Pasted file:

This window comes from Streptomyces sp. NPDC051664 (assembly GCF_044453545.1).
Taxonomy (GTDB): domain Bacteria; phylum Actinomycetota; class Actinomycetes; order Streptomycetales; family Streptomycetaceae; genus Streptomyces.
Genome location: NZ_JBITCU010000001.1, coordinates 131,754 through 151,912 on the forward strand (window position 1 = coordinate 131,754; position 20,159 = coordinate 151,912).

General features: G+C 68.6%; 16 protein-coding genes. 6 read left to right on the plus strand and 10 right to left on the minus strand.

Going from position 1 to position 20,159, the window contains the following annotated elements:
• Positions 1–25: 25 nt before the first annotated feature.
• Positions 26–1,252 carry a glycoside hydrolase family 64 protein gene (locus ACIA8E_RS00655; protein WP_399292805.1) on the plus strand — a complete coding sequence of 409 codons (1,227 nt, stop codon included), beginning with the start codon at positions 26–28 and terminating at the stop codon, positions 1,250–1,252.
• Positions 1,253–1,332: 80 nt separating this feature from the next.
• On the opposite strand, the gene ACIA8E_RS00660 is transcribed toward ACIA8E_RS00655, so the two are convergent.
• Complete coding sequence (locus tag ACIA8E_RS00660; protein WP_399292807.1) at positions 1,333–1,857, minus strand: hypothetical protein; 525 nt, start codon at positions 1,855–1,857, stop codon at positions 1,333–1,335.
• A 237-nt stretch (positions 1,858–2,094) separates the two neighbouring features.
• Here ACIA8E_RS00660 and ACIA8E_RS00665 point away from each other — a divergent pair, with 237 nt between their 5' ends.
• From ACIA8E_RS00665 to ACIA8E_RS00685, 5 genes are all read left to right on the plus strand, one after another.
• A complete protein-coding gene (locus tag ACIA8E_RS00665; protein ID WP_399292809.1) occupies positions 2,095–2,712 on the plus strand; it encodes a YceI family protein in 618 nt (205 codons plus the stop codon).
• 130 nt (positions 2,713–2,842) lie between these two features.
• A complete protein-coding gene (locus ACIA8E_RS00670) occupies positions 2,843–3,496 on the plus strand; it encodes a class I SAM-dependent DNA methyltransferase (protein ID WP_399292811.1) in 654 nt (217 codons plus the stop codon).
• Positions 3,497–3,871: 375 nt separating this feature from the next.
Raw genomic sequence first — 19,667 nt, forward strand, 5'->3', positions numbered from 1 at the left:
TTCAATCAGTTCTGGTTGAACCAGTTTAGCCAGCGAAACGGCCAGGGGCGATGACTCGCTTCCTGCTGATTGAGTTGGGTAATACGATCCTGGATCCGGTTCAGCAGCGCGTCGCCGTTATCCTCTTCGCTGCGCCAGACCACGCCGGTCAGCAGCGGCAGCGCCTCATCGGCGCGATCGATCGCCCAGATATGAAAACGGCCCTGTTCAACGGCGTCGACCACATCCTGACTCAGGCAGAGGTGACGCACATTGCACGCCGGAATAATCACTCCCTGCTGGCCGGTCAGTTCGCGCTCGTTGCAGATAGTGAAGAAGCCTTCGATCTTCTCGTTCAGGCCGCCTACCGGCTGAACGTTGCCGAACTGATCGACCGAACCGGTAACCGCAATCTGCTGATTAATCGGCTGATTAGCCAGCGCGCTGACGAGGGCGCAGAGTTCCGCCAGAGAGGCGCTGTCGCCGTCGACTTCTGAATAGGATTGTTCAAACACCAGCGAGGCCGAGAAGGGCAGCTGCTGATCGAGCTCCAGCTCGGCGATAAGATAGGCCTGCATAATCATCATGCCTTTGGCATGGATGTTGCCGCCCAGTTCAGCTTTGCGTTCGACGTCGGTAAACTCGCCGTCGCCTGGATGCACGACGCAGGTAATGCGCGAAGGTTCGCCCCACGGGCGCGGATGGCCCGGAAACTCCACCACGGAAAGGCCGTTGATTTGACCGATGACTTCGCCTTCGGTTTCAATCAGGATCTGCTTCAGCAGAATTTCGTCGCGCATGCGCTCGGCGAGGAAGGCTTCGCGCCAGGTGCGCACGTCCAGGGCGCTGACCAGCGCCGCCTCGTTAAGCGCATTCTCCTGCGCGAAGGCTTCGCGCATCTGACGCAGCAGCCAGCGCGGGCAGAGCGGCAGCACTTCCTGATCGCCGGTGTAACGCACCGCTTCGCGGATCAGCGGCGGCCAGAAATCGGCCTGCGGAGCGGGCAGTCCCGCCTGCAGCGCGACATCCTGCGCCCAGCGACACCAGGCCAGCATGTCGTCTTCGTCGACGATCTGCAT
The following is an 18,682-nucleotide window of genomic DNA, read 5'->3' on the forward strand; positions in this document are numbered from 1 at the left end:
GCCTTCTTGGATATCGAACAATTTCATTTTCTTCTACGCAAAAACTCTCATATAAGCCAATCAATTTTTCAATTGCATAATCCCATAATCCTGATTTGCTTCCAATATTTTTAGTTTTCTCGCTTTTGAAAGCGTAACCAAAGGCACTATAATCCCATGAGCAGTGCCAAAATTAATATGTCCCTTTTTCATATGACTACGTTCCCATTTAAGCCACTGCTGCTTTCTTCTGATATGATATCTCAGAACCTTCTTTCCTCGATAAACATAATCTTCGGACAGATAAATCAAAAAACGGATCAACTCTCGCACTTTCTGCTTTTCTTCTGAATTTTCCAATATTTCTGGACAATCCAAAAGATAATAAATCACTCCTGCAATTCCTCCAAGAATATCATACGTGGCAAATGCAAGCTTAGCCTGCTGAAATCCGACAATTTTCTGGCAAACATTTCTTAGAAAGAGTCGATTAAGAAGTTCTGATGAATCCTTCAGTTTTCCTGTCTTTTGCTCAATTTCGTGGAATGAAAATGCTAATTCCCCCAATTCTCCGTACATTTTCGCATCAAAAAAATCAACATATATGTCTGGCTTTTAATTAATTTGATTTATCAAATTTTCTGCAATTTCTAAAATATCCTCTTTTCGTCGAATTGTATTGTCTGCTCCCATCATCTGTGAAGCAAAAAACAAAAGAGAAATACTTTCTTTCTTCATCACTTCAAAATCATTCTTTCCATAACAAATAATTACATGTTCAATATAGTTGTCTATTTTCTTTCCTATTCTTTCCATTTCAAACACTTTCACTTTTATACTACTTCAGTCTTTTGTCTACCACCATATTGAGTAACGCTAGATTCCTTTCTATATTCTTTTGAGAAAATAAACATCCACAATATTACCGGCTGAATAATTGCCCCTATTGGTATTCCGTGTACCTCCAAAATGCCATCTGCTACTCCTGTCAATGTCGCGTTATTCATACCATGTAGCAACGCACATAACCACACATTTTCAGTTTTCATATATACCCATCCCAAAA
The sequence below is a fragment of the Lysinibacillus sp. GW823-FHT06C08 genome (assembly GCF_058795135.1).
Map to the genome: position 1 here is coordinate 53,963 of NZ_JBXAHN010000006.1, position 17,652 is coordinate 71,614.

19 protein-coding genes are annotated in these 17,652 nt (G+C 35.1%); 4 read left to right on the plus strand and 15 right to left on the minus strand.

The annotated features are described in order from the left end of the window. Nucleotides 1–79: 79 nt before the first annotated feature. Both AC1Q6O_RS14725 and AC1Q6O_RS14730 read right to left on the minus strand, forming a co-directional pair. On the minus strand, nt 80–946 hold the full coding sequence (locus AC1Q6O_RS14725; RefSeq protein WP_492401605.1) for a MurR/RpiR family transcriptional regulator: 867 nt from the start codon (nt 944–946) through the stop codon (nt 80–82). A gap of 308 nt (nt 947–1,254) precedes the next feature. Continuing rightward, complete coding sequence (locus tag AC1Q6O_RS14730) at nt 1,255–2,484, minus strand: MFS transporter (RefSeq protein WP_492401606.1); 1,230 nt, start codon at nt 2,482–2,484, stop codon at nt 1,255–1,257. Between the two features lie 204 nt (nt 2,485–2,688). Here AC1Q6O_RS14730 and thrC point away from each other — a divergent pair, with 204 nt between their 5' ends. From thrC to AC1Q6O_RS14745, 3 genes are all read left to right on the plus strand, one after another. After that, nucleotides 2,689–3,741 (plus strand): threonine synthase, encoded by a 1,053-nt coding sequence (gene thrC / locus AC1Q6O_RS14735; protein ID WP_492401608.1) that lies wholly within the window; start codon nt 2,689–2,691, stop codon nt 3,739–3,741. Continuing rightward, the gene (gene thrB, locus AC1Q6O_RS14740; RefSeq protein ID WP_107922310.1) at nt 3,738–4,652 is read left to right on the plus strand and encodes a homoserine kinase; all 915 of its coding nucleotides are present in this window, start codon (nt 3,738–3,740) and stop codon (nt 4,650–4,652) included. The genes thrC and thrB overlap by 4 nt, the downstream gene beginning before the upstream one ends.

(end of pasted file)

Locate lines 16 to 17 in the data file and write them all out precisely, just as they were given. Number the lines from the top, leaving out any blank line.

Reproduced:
• A complete protein-coding gene (locus ACIA8E_RS00670) occupies positions 2,843–3,496 on the plus strand; it encodes a class I SAM-dependent DNA methyltransferase (protein ID WP_399292811.1) in 654 nt (217 codons plus the stop codon).
• Positions 3,497–3,871: 375 nt separating this feature from the next.